Witcher Man and the Case of the Guillotine Society, pt.1

James’s Note: Here it is, the next adventure of Daniel McAllestor, Witcherman. It’s another supernatural detective tale, full of snarky dialogue and high action. If you haven’t read the first story, don’t worry, this one stands on its own. It has vampires, deadly gardens, and murder most foul. What else could you want?

The vampire watched me make a rather obscene gesture at my bees. In my defence, they were being assholes. He was looking over my shoulder as I dealt with the hive, apparently not worried about getting stung. 

This would have been a dangerous move on his part, as this was one of my problem hives, except that the bees would have better luck stinging a pork chop than a vampire. My bees couldn’t hurt him even if they wanted to. Well, not these bees anyway.

“I don’t mean to interrupt, but what precisely are you trying to do?” Anton’s voice was fussy and precise. The same could be said about pretty much every element of Anton’s appearance, from his hair to his immaculate bow tie. I never could decide if his appearance was more heavily weighted to the nerdy, or the stylish.

All of this style was unfortunately concealed by the anti sun gear he had to wear. The sun had mostly set, but there was still more than enough light to turn anything but the most powerful vampire into a crispy critter. 

Anton was wearing what was undoubtedly a designer overcoat that went down to his knees, gloves that probably went to his elbows under the coat sleeves, a sleek balaclava with close fitting dark shades, and a broad-brimmed hat that was probably the height of style in World War II. Somehow, he managed to make it look classy.

I sighed. I love talking about my agricultural endeavors, but people kept asking me questions they didn’t really want the answer to and for some reason, I kept giving them.

“I’m currently trying to incite a revolution. Most of my hives are very docile. You could almost pet some of the bees as long as you’re not actually jacking with the hive. I breed them that way because I don’t like having to use a bee suit. That’s because after you take off a bee suit, it smells like it’s been worn by an overweight rhinoceros who ran a marathon while eating garlic sandwiches.”

Anton looked politely perplexed. “What do you mean revolution? I thought bees were controlled by their queen?”

Against all likelihood, the vampiric underling seemed genuinely interested in my bees. I found myself warming to Anton in spite of myself.

“Well, the queen controls the hive but not in the way everybody thinks. It’s mostly her genetics that do the work. As the mother of the hive, the bees share her temperament. The problem with this hive is that they just got a new Queen and she has an attitude problem.” I pointed to the three red ribbons hanging from the hive box.

“Every time the bees boil up and attack me, they get a red ribbon. Three strikes, and the queen is out. That’s why I’m here inciting regicide.”

Anton nodded like this was the most reasonable explanation he ever heard. “I can understand that, but why not just kill the queen yourself? Can the bees even actually kill their Queen?”

“Oh, I could definitely kill her for them. In fact, that’s what normal beekeepers do. But I prefer to keep things as natural as possible. Besides, if I don’t teach them to rely on themselves, they’ll never learn to stand on their own six legs.”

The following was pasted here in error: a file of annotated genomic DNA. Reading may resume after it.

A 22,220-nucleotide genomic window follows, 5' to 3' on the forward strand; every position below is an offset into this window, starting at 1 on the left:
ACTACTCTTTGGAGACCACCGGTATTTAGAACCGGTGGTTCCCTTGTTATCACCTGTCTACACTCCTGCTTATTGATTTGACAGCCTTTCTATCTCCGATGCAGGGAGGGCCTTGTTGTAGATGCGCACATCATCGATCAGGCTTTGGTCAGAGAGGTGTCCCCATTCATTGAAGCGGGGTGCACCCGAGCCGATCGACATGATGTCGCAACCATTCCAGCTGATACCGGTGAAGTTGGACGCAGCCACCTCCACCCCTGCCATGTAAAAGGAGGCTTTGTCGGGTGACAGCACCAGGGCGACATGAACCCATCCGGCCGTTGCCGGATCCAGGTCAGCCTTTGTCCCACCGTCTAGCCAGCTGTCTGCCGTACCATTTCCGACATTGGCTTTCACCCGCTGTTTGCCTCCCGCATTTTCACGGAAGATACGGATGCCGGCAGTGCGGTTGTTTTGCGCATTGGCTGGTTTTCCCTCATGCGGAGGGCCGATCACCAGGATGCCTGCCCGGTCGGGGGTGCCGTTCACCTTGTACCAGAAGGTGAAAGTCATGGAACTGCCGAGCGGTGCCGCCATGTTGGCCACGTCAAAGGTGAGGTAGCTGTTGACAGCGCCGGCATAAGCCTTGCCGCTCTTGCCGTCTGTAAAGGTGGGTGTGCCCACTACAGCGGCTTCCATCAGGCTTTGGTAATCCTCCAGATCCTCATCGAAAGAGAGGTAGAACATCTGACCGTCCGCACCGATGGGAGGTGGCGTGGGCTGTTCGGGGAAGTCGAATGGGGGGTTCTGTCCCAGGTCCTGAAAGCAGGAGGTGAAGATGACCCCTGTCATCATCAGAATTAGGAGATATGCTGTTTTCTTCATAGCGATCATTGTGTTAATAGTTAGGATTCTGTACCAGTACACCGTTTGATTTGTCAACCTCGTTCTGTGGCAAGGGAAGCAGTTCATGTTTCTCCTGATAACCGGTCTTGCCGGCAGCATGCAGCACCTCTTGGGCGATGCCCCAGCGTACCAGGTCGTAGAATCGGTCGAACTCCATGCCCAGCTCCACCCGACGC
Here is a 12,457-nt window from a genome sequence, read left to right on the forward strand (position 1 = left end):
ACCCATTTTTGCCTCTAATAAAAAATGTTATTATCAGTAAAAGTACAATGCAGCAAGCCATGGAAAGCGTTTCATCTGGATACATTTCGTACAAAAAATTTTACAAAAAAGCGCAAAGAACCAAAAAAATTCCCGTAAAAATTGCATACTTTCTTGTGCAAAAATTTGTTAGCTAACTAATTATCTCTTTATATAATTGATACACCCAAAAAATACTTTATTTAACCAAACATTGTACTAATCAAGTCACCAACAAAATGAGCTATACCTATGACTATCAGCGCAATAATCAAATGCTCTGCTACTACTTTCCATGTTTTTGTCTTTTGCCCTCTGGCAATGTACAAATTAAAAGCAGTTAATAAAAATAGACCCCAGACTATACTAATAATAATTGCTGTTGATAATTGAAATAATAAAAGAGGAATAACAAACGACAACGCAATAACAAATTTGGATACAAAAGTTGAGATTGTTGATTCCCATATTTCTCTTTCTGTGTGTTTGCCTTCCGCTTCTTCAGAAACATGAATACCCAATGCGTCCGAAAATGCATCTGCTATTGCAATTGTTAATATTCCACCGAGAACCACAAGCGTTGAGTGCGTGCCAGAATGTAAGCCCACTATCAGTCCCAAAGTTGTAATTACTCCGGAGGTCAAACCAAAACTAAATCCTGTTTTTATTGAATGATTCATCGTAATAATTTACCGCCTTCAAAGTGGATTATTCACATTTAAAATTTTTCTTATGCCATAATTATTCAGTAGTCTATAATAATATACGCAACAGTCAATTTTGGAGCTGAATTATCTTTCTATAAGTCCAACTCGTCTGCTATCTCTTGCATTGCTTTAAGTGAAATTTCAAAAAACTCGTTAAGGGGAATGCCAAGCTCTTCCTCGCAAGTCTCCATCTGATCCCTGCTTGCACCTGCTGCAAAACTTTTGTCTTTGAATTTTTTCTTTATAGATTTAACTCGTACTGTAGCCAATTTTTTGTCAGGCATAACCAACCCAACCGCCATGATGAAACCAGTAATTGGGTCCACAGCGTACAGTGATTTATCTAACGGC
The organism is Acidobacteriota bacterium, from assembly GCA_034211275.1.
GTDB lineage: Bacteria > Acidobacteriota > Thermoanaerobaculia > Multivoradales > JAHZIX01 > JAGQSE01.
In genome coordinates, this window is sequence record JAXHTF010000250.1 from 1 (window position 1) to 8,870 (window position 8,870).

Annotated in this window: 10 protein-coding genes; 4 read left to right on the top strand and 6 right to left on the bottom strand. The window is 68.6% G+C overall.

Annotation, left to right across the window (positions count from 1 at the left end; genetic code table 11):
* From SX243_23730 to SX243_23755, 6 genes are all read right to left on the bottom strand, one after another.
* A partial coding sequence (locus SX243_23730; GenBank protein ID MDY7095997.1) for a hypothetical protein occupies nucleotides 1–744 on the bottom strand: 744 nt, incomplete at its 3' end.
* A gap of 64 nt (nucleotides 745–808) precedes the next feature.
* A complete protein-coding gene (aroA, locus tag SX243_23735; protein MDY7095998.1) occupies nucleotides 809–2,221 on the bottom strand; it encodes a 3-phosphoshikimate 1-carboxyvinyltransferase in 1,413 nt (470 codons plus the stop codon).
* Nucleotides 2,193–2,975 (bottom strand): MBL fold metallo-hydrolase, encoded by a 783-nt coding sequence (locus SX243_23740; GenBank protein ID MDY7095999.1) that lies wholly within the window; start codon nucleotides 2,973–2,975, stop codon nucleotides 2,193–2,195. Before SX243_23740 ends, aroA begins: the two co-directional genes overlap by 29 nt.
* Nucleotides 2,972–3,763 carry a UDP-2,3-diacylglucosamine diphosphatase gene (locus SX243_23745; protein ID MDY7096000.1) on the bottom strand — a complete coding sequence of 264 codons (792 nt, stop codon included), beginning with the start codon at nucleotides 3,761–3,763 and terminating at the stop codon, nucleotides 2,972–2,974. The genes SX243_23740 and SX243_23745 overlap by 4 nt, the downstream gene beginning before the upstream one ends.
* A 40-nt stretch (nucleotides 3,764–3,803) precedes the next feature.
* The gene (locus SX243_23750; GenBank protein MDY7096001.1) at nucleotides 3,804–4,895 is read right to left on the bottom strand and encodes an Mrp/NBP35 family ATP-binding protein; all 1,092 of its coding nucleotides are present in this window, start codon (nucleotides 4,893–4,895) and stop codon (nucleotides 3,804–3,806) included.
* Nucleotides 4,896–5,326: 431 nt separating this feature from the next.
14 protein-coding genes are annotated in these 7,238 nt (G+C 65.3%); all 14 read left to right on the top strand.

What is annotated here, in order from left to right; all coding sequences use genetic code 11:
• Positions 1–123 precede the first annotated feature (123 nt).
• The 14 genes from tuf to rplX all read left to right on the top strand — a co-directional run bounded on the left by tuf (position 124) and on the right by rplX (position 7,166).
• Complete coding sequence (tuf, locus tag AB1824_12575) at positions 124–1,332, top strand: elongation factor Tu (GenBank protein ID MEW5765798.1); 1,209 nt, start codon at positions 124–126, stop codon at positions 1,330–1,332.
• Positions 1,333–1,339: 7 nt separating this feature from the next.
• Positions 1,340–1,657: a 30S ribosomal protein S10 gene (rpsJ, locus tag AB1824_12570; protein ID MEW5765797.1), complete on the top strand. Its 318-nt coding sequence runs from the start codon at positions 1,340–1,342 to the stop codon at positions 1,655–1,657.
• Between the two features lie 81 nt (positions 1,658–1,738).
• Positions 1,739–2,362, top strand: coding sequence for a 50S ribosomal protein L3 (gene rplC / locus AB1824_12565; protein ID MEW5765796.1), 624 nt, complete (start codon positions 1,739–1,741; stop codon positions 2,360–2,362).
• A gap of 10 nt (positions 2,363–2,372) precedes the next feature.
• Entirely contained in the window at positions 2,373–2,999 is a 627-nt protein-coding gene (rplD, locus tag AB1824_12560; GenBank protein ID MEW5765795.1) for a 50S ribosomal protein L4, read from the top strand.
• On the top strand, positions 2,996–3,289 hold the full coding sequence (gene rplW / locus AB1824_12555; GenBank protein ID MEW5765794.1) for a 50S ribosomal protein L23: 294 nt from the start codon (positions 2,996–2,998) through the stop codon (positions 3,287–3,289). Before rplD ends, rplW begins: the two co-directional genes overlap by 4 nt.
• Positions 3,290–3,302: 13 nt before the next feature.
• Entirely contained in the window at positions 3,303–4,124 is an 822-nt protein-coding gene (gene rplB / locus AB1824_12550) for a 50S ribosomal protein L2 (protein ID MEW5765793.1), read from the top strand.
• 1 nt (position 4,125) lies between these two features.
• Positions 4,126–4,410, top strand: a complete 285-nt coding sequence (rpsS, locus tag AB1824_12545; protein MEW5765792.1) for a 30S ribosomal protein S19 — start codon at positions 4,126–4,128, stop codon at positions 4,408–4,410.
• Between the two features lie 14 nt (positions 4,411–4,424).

Anton was actually following along. 

“I do remember reading that bees die when they sting. So doesn’t that mean that toppling their queen costs them their lives?” he asked. I was really starting to think there might be more to Anton than met the eye.

I smiled at Anton, despite my general rule against smiling in the presence of vampires. It just encourages them. “That’s absolutely correct. It would kill them to use their sting on her, so that’s why they don’t. They burn her to death instead.”

I detected actual interest in Anton’s raised eyebrow. “How precisely do they manage that?”

“They do something called fireballing. All the homicidal workers who decide to kill the queen, usually when she can’t lay anymore, get together and swarm her. They then begin to vibrate raising their temperature until the center of the ball is hot enough to cook the queen alive. It’s one of the reasons why bees are mystically associated with fire. Then, the nurse bees make a new Queen.”

Anton looked like the idea of bees being able to burn someone to death disturbed him in a way he had trouble articulating. If he only knew. 

“So the bees can make a new Queen whenever they like?”

“Basically, yeah. What the nurse bees feed the larvae determines what they become. They can turn them into drones, workers, or even queens. They feed them something called royal jelly for that. You see, everyone always thinks the power resides with the queens. The real power is in the hive.”

“And you’re just politely asking them to kill their Queen?”

“There’s nothing polite about it. These little bastards are being stubborn. Not out of any loyalty to her mind you, but just because they’re as cantankerous as she is.”

I straightened up, brushed off my pants, and turned to Anton. “But I can finish this another time. You’ve actually been ridiculously understanding and unfailingly polite, so lay it on me. What brings you so far from your natural habitat?”

Anton straightened his improbably charming bow tie. He was finally back on familiar footing. “ You see Witcherman, my employer’s brother was just murdered.”

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